Lymphogranuloma inguinale, caused by Chlamydia trachomatis serovar L1–L3 is rare in patients from western countries but needs yet to be considered in the differential diagnosis of genital ulcers. We report a case of a young male patient without any eventful travel history who presented with a genital ulcer at the sulcus coronarius and painfully enlarged lymph nodes in the right inguinal area. The typical clinical picture and serum IgM and IgG antibody titers of 1:16 and 1:512, respectively, against C. trachomatis were suggestive of infection with C. trachomatis serovar L1–L3. The diagnosis was confirmed by isolation of the organisms from the ulcer ground and subsequent sequence analysis of the omp1 gene which led to identification of C. trachomatis genotype L2 with 99% homology to a reference strain of C. trachomatis serovar L2. The lesion healed rapidly under treatment with doxycycline for 3 weeks, and the lymph nodes did not ulcerate. Thus, clinical suspicion was confirmed by genotyping of the isolated strain allowing timely diagnosis and treatment of lymphogranuloma inguinale.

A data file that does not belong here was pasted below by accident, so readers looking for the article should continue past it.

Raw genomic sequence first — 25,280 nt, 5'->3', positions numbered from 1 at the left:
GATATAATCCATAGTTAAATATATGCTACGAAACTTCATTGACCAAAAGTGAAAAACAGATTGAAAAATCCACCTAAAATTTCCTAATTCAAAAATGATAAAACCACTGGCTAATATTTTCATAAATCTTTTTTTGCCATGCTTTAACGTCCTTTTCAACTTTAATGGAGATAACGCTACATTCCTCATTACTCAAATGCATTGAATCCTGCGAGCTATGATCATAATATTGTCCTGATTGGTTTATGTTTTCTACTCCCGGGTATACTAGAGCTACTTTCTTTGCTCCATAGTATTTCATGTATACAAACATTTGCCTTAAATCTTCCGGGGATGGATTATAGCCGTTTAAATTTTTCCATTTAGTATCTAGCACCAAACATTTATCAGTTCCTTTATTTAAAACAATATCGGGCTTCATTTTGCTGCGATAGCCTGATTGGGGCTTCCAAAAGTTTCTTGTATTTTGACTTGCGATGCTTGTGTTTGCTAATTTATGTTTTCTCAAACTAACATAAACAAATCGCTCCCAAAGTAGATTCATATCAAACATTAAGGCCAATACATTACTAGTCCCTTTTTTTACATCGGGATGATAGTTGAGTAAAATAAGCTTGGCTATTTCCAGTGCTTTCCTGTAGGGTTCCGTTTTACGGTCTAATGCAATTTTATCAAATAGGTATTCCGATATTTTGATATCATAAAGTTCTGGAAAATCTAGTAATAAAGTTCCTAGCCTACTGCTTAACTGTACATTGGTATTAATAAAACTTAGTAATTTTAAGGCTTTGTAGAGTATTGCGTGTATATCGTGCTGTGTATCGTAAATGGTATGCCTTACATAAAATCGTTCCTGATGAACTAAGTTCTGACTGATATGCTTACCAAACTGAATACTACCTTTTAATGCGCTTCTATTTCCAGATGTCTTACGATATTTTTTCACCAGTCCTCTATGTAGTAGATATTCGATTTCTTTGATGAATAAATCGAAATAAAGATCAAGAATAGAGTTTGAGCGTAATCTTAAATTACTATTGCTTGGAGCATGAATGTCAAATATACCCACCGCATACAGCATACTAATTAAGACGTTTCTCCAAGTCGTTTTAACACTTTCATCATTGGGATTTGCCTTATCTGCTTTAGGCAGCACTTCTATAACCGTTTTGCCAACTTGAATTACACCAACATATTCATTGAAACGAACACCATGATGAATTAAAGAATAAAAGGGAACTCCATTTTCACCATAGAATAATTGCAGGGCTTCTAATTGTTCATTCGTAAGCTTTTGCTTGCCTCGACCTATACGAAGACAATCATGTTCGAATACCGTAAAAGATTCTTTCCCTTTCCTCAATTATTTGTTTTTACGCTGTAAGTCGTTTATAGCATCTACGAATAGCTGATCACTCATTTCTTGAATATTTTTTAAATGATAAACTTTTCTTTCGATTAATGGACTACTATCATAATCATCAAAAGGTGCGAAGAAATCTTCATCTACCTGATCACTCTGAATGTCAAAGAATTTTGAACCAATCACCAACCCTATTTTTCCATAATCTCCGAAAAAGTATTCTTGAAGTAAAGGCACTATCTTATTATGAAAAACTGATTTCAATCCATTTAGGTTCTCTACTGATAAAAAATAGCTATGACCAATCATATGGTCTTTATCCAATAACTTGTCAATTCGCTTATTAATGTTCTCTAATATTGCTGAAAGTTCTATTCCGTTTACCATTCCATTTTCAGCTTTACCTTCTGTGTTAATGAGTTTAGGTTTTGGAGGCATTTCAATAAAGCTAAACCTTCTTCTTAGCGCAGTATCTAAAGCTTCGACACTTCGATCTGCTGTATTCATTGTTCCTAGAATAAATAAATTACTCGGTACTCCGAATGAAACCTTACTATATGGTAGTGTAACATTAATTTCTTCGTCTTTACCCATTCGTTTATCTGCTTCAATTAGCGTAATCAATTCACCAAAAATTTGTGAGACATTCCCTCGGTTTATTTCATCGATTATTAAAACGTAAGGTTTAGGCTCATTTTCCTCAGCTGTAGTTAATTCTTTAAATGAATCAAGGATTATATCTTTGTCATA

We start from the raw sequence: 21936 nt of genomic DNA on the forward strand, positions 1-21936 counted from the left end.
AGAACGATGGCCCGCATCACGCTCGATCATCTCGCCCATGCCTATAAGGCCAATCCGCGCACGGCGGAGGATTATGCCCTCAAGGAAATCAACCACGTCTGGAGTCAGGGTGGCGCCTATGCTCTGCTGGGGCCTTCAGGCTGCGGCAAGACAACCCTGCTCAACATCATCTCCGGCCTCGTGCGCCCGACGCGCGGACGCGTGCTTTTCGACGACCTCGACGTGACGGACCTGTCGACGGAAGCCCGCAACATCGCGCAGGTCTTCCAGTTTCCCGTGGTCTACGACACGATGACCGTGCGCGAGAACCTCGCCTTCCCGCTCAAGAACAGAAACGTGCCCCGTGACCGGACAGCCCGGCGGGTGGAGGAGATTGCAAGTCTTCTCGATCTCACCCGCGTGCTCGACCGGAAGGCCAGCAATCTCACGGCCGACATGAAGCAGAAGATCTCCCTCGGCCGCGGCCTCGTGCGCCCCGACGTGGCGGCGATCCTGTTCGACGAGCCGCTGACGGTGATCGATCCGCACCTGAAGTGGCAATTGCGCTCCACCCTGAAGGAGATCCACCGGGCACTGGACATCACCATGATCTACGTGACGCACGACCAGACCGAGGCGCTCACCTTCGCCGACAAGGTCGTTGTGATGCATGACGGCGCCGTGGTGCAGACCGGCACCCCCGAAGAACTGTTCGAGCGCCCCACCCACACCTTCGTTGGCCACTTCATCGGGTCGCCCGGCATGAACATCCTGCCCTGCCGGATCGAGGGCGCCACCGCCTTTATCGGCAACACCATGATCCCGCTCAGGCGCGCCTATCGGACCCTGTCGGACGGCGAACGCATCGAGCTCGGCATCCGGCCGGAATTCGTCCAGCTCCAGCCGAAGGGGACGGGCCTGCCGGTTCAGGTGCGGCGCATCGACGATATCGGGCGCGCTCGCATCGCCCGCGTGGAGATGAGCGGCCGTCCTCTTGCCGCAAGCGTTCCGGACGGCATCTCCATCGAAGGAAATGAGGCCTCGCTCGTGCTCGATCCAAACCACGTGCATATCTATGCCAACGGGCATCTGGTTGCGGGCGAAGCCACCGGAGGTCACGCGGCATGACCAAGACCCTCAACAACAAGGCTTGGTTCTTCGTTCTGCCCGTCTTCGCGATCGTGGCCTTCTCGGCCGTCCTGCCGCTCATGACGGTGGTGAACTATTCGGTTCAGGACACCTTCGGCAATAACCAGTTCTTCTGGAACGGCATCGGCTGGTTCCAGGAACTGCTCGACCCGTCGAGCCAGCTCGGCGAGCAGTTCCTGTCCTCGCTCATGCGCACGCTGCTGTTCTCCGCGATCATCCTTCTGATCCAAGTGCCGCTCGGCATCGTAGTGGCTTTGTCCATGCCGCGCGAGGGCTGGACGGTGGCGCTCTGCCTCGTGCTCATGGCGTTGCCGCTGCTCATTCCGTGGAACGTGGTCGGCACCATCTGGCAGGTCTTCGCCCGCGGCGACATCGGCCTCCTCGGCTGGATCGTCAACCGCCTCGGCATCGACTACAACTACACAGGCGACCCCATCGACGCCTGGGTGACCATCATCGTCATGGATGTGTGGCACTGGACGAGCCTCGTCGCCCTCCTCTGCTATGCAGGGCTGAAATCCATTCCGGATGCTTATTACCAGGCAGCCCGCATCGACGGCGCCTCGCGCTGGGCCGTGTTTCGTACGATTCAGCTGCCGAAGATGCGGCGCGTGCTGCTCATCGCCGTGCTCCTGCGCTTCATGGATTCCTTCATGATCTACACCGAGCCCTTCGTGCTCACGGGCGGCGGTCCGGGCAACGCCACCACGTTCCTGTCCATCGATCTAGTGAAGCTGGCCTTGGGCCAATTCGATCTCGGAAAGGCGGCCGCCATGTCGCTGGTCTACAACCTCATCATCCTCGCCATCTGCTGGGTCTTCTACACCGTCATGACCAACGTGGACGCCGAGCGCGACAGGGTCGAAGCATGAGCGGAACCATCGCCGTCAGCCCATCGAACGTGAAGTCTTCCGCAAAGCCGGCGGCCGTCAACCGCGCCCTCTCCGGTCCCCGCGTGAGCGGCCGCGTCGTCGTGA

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Published online: 9/24/2004
Number of Print Pages: 3
Number of Figures: 2
Number of Tables: 0
ISSN: 1018-8665 (Print)
eISSN: 1421-9832 (Online)
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